first_imgThe Observer took home more than two dozen awards from the 2015 Indiana Collegiate Scholastic Press Association (ICPA) awards ceremony this weekend in Indianapolis, including second place in the Division I Newspaper of the Year category and third place in the Best Overall Design category.The News department, led by former News Editor and current Assistant Managing Editor Lesley Stevenson, took home first place for Best Continuous Coverage of the Campus Crossroads project, third place in the Best News or Feature Series category for the coverage of Mental Illness Awareness Week and third place for Best In-Depth Story for former Editor-in-Chief Ann Marie Jakubowski, former Assistant Managing Editors Isaac Lorton and Samantha Zuba and senior sports writer Mike Monaco’s coverage of the Academic Dishonesty Investigation earlier this school year. Additionally, the news staff won second place in the Best Special Issue category for the Mid-year Marks student government Insider, and the staff as a whole won first place in the Best Themed Issue Category for the 2014 Commencement issue.Sports writer Mike Ginocchio won third place for the Best Sports Feature Story with his story “Hegarty recovers from stroke, becomes starter.” The Sports staff, led by former Sports Editor and current Assistant Managing Editor Mary Green, won third place in the Best Pullout/Wrap Section category for Aug. 29 Irish Insider.The Observer Editorial Board won third place for Best Staff Editorial for its Oct. 3 Viewpoint “A Call for a Clear Honor Code.”Six Scene writers won awards over the weekend in a variety of categories. Jimmy Kemper won third place for Best Entertainment Story with “Why Taylor Swift’s Spotify power move is the worst.” Matt McMahon and Caelin Miltko won in the Best Review category; McMahon took first with “St. Vincent: Queen of New pop,” while Miltko took second with “‘Six Characters in Search of an Author’ blurs line between art and life.”Miko Malabute and Scene Editor Erin McAuliffe won in the Best Entertainment Column category, McAuliffe won second for “Envisioning Wes Anderson’s Theme Park” while Malabute won third for his piece “To cancel or commend Colbert?” Marc Drake won second for Best News or Feature Series for “Scene in South Bend.”The Graphics department won second and third for Best Special Issue/Section Front Cover for the Irish Insiders on Sept. 5, which was created by former Photo Editor and current Assistant Managing Editor Wei Lin and former Graphics Editor Keri O’Mara, and Oct. 17, which was created by Online Editor Michael Yu and O’Mara, respectively. O’Mara and former Scene Editor Allie Tollaksen won third place in the Best Informational Graphic category for their “Notre Dame Style Guide.”The Photo department, led by Lin, earned three awards, including first place in the Best Sports Photo category for former Assistant Managing Editor Kevin Song’s “Corey Robinson: The Catch.” Photographer and news writer Emily McConville won third in the same category for “Redfield Comforts McDaniel,” and former Photo Editor Grant Tobin earned third place in the Best Feature Photo category for “Sad Muffet.”Song won second place for Best Overall Website design for, which was launched last January. Song and Yu won third place for Best Special Presentation for the Commencement 2014 feature website, while Multimedia Editor Brian Lach won second place in the Best Video category for “Shamrock Series: Indianapolis.”Tags: Awards, ICPAlast_img read more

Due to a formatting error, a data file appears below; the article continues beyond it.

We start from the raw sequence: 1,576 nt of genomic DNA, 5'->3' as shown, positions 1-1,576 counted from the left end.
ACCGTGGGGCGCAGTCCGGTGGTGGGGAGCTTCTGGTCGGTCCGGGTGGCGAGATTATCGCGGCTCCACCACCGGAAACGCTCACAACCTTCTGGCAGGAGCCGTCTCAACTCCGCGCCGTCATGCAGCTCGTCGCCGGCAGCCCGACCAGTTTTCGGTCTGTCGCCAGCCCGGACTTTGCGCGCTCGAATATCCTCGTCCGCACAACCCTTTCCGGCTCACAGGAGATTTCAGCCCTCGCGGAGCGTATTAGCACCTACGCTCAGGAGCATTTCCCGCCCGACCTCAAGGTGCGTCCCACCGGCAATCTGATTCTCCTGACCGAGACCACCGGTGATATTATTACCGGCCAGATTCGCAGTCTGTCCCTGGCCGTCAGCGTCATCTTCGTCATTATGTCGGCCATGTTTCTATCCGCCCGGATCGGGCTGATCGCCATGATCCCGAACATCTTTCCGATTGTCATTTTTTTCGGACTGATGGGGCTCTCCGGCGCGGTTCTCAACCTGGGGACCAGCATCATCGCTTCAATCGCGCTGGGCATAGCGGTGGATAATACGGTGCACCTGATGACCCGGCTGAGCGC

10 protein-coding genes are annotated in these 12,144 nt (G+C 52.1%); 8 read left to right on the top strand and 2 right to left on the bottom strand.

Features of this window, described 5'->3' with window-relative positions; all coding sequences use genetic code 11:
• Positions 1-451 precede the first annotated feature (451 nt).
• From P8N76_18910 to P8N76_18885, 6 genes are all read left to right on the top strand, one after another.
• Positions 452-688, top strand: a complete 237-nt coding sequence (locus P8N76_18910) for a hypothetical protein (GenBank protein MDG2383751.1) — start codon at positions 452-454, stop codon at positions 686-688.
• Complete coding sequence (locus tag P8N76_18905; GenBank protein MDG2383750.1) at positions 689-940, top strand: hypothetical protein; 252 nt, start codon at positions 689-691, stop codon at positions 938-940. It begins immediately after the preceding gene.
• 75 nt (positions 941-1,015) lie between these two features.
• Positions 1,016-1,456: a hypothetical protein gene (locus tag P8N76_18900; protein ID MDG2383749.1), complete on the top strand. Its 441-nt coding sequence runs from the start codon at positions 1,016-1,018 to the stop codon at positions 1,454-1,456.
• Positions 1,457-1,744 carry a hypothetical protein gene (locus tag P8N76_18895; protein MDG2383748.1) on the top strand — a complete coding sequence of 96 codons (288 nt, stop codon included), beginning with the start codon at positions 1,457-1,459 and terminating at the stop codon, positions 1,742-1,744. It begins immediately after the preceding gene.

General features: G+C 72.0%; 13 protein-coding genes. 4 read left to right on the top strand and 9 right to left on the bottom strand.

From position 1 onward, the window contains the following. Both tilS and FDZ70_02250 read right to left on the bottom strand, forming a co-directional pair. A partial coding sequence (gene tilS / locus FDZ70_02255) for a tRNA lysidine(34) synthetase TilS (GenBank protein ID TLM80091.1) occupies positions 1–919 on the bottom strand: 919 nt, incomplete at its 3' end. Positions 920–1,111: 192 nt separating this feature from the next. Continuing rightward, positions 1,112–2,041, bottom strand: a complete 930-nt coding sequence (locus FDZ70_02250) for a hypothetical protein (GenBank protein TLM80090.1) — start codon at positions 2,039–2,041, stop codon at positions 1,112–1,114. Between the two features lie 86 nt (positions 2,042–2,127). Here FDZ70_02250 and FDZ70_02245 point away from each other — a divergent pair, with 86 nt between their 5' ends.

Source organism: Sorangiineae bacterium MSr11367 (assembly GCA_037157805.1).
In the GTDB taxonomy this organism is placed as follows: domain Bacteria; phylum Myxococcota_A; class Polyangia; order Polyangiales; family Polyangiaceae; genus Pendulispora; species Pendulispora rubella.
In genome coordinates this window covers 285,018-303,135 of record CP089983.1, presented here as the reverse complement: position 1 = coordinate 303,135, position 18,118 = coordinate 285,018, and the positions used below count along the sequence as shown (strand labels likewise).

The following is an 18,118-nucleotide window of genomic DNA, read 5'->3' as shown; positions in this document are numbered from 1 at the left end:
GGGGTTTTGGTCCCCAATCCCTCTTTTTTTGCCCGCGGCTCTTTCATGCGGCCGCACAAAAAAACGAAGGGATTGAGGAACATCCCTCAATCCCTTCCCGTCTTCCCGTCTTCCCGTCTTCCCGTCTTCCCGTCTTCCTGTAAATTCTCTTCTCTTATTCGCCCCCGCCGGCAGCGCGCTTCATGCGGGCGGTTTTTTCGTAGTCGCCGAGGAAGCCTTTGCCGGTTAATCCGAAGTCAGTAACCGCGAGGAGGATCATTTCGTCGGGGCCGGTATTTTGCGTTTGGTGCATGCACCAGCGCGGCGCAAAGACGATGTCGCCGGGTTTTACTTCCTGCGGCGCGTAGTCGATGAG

first_imgOn a recent visit to the Sawnee Mountain Preserve in Cumming, Ga., I was shocked to find many dead bees in the preserve’s observation hive.The fallen insects were piled up at the bottom of the display and at the entrance and exit to the hive. Bill Dunn, who manages the hive for the center, believed the bees collected nectar from flowers that had been sprayed or dusted with an insecticide and had inadvertently contaminated themselves with it. He expected most of the bees in the hive would die as a result.Contaminated pollen?Nectar, the sweet liquid produced by many flowers, is the major food source for bees and the raw material used to make honey. Pollen collected by the bees may also have been contaminated with insecticide. Worker bees returned to the hive carrying loads of nectar and pollen from insecticide-treated flowers and shared it with other workers, larvae and even the queen.Bees are insects and exposure to insecticidal products can kill them. Early spring is a critical time in the life of a beehive. Warm temperatures increase activity within the hive and stimulate workers to begin foraging for food. Usually, there are few flowers to choose from in the first weeks of spring. Flowering trees such as pear, plum, peach, quince and apple do tend to produce the largest sources of nectar in the early spring. Bees are an essential part of our ecosystem. They provide pollination to many fruit and vegetable plants. Without bees, our food choices would become severely restricted. Insecticides applied as sprays or dusts represent the biggest threats to bee populations. Many commonly used insecticides like Sevin, Malathion, Permethrin and Orthene are hazardous to bees and can remain toxic for several days after application. There are relatively non-hazardous insecticides available. They include Pyrethrum, Azadirachtin (Neem oil) and insecticidal soaps that rapidly break down by exposure to sunlight and microbes. Use low toxic chemicals, late in the dayBy following a few simple steps, you reduce the threat to bees when applying pesticides. Apply chemicals late in the day when bees are not foraging. Use chemicals with low toxicity or those that are less persistent. Spray only the target organ and avoid open flowers. Apply insecticides when there is no wind. Spray only when the target insects are active. Beekeepers can reduce the risk of poisoning by locating hives at least 3 miles away from crops that are routinely treated with insecticides. Sometimes, particularly where fruit production is the goal, peach, plum, pear and apple trees are treated with insecticide to protect them.Takes it back to the hiveBees visiting these flowers may be killed instantly if exposed to a dose of insecticide, or as in the case of the display hive at mountain preserve, bees pick up sub-lethal doses of insecticide in nectar and return to the hive. When water is removed from the nectar and then served to the inhabitants of the hive, the doses of insecticide are increased to lethal concentrations. last_img read more